Five years ago, it was announced that the band's Greatest Hits LP was the UK's biggest-selling album of all time, and now Queen have signed a new record deal with Island/Universal, after almost 40 years with EMI. The band - effectively May and Taylor (Mercury died in 1991, while the bass player, John Deacon, keeps his old colleagues "at arm's length", according to the guitarist) - will be spending the next 12 months revisiting their history.
The anniversary celebrations begin with a photography exhibition - Stormtroopers in Stilettos - that opens this week and focuses not he band's nascent, ultra-pouty, satin-blouse-and-nail-polish years, most of the images coming from May's own "air-conditioned and bomb-proof" archive. "I do look at those pictures in wonderment," he says. "I'm so strange and angular and awkward and uncomfortable-looking. I used to be embarrassed by it, but now I feel really forgiving. It's like looking at my own children."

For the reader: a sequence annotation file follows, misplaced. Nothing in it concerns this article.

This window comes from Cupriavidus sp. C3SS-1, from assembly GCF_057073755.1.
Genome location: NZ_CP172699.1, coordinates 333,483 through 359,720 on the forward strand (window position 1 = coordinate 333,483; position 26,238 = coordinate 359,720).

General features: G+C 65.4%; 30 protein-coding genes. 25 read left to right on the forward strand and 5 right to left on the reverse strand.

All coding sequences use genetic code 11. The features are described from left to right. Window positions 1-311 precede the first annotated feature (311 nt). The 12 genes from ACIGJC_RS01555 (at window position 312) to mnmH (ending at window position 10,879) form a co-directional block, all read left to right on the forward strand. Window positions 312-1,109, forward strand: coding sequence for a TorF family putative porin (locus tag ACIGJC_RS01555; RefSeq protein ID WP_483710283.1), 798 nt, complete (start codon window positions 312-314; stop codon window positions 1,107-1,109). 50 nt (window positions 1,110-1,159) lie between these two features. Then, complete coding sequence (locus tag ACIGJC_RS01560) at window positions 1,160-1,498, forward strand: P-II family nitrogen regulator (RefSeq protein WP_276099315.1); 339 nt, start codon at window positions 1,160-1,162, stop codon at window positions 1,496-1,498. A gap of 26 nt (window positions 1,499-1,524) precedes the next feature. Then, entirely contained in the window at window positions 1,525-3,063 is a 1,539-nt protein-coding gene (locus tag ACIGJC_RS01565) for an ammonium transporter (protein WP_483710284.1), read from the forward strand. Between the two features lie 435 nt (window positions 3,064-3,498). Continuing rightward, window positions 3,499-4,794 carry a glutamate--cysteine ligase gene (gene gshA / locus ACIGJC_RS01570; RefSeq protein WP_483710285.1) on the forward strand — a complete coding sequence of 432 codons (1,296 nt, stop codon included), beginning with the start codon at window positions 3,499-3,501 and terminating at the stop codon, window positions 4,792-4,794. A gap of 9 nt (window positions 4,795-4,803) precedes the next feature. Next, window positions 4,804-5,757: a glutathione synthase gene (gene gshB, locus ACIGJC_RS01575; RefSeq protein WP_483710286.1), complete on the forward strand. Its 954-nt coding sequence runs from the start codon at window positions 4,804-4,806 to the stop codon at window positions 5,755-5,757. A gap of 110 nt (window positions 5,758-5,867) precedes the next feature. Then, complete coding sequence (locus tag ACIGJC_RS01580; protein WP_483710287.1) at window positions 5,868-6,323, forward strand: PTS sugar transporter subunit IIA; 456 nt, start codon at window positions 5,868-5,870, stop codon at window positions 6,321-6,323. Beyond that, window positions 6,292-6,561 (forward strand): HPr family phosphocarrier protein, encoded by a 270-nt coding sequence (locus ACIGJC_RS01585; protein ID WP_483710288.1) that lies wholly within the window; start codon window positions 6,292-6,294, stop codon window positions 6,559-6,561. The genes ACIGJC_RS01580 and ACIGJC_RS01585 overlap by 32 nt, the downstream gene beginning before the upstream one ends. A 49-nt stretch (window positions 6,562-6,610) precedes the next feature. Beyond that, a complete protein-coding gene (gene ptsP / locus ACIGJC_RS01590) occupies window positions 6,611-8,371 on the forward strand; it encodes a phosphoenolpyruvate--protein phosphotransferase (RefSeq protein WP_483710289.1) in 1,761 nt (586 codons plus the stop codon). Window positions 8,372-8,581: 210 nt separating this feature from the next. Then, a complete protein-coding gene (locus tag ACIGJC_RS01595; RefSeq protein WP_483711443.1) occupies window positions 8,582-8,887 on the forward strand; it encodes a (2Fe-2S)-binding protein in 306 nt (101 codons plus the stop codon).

Following that will be the rerelease of their first five albums, from the ultra-glam, heavy-rock debut up to the panoramically ambitious A Night at the Opera and A Day at the Races, which marked the end of Queen part one. All will arrive as deluxe sets, with a wealth of extras, and all have been remastered by May and Taylor. The pair have been closer to their early material than they have been for years, and seem genuinely amazed by what they found. "You can hear how we wanted to be intense and passionate and heavy, but still very melodic," May says. "We were always trying to find ways to fulfil what we heard in our heads."
"What was always thrilling to me was when people really loved the records," Taylor smiles. "There's a basic truth there - you shouldn't be ashamed to reach a lot of people. What could be better than reaching a lot of people while retaking sow intelligence?"
Few groups can claim members born in King's Lynn and Zanzibar, but then few groups are quite like Queen - "the most preposterous band that ever lived", according to Mercury. May and Taylor met at Imperial College London in 1968 and formed a band called Smile. In early 1969, their own bass player introduced them to a friend of his called Farroukh (Freddie) Bulsara (later Mercury) who was studying art in Ealing. May and he had lived less than a mile from each other in Feltham, southwest London, but had never met.